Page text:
April 23, 2013 1 Comment
Horta neighbourhood. Photo by Stefanie Fock. See larger image here.
Putting the countryside into the city means changing the city’s rhythm to the rhythm of nature
Photo Exhibition and story by Stefanie Fock
Where there is always more bored people waiting for somebody to entertain them in the urban environment; in Barcelona and its surroundings there are a lot of people who create spaces actively to bring nature and knowledge about our food to the city and at the same time they take care of a more healthy and conscious diet. This photo-documentary visualizes the gardens of this city as heterogeneous as its inhabitants and it shows the differences between the reclamation of space and the controlled distribution of parcels by the government.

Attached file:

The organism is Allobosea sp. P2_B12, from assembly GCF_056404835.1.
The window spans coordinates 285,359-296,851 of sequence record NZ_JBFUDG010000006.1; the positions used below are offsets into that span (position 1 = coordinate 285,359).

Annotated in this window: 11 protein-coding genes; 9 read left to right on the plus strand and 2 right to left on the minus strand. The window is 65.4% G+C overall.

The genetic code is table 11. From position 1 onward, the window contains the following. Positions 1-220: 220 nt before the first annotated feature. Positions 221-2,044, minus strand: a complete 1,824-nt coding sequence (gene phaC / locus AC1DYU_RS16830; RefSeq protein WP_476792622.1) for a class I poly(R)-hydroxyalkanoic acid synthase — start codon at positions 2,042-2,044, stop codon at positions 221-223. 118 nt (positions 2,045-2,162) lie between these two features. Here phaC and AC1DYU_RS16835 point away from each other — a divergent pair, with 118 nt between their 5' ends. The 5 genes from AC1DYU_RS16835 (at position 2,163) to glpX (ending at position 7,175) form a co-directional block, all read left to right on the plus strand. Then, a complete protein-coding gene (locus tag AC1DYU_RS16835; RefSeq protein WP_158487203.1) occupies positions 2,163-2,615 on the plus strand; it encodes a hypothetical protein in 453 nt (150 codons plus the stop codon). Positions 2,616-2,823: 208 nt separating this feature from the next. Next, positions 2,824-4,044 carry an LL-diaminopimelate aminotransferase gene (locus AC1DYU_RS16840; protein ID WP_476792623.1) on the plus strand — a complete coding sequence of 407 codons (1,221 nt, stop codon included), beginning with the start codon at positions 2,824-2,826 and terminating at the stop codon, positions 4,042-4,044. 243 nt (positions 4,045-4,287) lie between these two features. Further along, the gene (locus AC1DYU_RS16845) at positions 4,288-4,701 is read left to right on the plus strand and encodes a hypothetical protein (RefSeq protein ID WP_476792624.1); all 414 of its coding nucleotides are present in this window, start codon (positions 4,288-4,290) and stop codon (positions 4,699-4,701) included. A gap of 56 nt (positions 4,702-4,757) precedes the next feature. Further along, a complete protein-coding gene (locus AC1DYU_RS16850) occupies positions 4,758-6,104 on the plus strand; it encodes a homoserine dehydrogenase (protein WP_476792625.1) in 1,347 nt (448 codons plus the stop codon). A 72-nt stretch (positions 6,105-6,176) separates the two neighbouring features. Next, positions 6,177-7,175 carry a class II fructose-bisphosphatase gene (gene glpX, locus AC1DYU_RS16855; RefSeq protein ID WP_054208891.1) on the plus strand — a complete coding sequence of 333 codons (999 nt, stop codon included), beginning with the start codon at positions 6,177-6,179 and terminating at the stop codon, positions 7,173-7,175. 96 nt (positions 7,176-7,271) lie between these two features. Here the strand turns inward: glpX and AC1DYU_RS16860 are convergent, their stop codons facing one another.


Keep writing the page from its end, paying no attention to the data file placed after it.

April 21, 2013 Comments Off
At Eagle Street Farm – Brooklyn – November 30th 2010
Todd Selby is a portrait, interiors, journalist and fashion photographer and illustrator. His project The Selby offers an insider’s view of creative individuals in their personal spaces with an artist’s eye for detail.
Todd’s first book, The Selby is In Your Place, was released in May 2010 by Abrams. Todd recently launched Edible Selby, in collaboration with NYTimes T Magazine in which he photographs the most creative and interesting people in food around the world.
April 21, 2013 Comments Off
Allotment being worked, Piccadilly Gardens, 1942. Larger image here.
From the Manchester Archives
Southern Cemetery Allotments, Princess Road, 1944
Allotments, Exbury Street, Manchester, 1972
Prince Phillip visit to Cheetham Model Allotments , 1972
April 20, 2013 Comments Off
The Earth From Above by Yann Arthus-Bertrand